I have visited Sierra Leone, a country where 72 percent of the people live on less than one dollar per day. I have watched these people freely and cheerfully give some of that to others. You can also read about the Soviet gulags where people were given less than a pound of bread per day. Even here, some prisoners would set aside a portion of their ration to give to those in need.
All of this makes the point that no matter who you are, or where you live, you have been given more than you actually need for survival. And that surplus is the stuff of generosity. We all have it. Nobody is left out. Nobody is so poor that he can’t afford to give of his abundance to a total stranger.
The question is: why would you want to? The answer is: freedom and a happy heart.
The surplus stuff that we have can easily become a prison. When our surplus is a security blanket, it quickly becomes a ball and chain. Your heart is filled with anxiety about keeping it and getting more. But the more you get, the less secure you truly are. Fear sets in that if we let some of it go, we will be letting go some of our happiness.
But the opposite is true! What we find in the real world is that when we give something away, we don’t lose security. We gain it. Time and time again we see that what we give away is soon replaced by the sheer grace and providence of God.
These repeated lessons translate into freedom. Freedom is never found in hoarding so much that you will never need any more. True freedom is found in knowing that no matter how much you need in the future, God will give it to you when you need it.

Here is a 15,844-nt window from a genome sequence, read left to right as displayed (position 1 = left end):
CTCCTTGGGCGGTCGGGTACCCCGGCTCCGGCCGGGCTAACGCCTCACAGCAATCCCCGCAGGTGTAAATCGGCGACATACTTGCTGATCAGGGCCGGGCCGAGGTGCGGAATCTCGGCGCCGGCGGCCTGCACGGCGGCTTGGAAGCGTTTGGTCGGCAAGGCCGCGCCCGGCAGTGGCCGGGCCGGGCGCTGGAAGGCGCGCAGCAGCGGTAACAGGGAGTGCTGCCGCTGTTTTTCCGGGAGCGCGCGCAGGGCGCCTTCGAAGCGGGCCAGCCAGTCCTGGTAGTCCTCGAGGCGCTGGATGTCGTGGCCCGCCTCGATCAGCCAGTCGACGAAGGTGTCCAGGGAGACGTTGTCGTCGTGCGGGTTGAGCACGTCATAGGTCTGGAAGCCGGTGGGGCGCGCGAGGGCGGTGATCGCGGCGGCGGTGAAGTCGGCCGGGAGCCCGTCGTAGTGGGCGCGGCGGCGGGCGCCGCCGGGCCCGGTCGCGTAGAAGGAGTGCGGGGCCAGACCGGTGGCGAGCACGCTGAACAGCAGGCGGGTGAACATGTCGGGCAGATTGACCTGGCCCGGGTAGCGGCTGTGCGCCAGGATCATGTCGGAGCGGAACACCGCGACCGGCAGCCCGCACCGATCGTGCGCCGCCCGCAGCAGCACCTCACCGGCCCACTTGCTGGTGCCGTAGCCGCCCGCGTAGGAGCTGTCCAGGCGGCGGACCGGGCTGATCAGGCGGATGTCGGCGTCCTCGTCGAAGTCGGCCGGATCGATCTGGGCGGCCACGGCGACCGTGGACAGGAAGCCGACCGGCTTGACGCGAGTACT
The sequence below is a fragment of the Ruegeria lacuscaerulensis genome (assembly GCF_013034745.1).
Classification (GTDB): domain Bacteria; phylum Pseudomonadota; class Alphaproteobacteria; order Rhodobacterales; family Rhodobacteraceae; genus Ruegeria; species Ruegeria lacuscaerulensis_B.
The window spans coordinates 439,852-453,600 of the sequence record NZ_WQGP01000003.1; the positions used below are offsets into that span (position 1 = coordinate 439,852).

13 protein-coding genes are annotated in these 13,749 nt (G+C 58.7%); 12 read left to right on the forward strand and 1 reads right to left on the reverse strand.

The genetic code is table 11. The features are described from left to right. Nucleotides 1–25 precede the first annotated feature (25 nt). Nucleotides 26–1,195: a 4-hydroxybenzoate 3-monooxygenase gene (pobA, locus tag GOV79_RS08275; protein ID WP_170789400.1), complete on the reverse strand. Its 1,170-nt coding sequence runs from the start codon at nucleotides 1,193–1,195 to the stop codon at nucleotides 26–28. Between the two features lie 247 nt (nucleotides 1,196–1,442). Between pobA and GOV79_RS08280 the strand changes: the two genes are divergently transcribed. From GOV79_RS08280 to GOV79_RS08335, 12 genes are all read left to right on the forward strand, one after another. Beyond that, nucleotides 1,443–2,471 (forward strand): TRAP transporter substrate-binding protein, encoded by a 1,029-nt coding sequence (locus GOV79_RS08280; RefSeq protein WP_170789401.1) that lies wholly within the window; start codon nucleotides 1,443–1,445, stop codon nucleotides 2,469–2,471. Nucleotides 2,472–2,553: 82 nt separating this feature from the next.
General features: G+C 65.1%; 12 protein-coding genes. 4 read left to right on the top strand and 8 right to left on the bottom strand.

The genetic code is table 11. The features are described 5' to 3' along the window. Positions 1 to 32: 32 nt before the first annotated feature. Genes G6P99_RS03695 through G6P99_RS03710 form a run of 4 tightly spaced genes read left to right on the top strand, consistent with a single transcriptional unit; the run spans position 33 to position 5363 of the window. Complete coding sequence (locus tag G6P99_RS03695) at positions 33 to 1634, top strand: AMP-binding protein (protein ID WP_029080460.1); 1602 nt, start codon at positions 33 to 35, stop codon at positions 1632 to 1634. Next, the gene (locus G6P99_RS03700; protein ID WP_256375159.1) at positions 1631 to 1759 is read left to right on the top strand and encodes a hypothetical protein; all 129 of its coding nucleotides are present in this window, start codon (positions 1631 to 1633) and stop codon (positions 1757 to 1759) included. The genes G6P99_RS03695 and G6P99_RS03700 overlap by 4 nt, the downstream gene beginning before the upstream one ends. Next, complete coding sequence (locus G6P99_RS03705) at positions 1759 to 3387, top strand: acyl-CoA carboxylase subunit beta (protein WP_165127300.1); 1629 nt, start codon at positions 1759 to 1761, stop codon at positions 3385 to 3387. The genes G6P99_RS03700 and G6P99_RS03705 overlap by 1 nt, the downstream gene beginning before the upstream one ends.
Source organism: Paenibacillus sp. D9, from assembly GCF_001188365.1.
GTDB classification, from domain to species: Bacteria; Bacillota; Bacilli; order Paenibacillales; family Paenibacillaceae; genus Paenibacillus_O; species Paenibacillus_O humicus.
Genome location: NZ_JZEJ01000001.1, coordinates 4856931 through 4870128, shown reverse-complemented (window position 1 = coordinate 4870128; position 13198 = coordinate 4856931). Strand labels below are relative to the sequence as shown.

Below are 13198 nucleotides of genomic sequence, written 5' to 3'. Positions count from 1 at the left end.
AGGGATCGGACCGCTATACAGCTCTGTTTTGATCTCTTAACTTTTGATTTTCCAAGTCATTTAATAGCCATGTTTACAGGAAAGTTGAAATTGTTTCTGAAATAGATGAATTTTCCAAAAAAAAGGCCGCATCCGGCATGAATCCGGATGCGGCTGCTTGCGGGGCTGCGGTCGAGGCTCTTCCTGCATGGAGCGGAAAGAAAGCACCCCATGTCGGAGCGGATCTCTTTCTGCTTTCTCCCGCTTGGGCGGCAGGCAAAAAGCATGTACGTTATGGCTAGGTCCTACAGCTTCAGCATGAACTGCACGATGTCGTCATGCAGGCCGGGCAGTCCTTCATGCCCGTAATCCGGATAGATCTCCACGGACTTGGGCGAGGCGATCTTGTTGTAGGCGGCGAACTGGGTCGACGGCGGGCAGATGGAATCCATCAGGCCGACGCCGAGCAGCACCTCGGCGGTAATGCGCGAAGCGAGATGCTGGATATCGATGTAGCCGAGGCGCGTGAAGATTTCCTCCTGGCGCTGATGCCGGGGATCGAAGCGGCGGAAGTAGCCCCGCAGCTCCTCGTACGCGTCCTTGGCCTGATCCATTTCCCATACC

That’s the practical effect of “giving alms.” Try it, and you will see for yourself that the chains of fear are dissolved. While you are trying this experiment, you will also notice something else. You will notice the stirrings of a good feeling inside.
I am not talking about a sense of pride at how good you look to others. That is, rather, poison to be avoided. The good feeling that giving gives is something that comes even when no one else knows. Giving freely resonates with something deep inside every human being.
Christians have an explanation for this. When we say that all people are created in the image of God, it implies that when human beings are being truly human, it will be an echo of what God Himself is like.
The deep longing that people have to give kindness to others who have no “right” to it is a clue to the meaning of the universe. It points to the nature of God who gives not out of obligation, but out of grace.
Seen in this light, the fact noted above — that God gives everyone not only enough to survive, but enough to share — tells us that giving is not some burdensome obligation. Rather, the ability to give alms is itself a gift from God. God not only wants us to experience the joy of receiving, He also wants us to know the joy that He has in giving.
The true joy of giving is not experienced as your achievement, but as something that you were blessed to receive. Rather than shameful pride, it is more like taking delight in a masterful piece of art created by someone else.
Even in our giving, the true Giver remains the God who gives Himself to the world. In giving Himself, He gives all that makes us human — even the gift of giving itself.